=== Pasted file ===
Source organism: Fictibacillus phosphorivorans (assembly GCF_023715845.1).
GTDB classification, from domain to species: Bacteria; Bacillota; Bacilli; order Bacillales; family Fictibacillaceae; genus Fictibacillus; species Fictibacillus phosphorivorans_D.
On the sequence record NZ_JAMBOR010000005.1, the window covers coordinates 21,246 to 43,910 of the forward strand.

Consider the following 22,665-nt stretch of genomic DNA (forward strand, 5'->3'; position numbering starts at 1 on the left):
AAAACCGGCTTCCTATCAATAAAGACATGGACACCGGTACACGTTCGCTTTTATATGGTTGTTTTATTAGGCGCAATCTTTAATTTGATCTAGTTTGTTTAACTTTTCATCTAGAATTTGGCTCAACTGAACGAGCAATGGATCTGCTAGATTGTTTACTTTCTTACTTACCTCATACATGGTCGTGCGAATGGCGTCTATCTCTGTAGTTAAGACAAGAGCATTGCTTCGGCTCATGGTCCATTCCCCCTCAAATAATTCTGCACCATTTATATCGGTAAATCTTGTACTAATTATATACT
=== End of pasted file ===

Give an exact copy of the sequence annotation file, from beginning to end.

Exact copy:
Source organism: Fictibacillus phosphorivorans (assembly GCF_023715845.1).
GTDB classification, from domain to species: Bacteria; Bacillota; Bacilli; order Bacillales; family Fictibacillaceae; genus Fictibacillus; species Fictibacillus phosphorivorans_D.
On the sequence record NZ_JAMBOR010000005.1, the window covers coordinates 21,246 to 43,910 of the forward strand.

Consider the following 22,665-nt stretch of genomic DNA (forward strand, 5'->3'; position numbering starts at 1 on the left):
AAAACCGGCTTCCTATCAATAAAGACATGGACACCGGTACACGTTCGCTTTTATATGGTTGTTTTATTAGGCGCAATCTTTAATTTGATCTAGTTTGTTTAACTTTTCATCTAGAATTTGGCTCAACTGAACGAGCAATGGATCTGCTAGATTGTTTACTTTCTTACTTACCTCATACATGGTCGTGCGAATGGCGTCTATCTCTGTAGTTAAGACAAGAGCATTGCTTCGGCTCATGGTCCATTCCCCCTCAAATAATTCTGCACCATTTATATCGGTAAATCTTGTACTAATTATATACT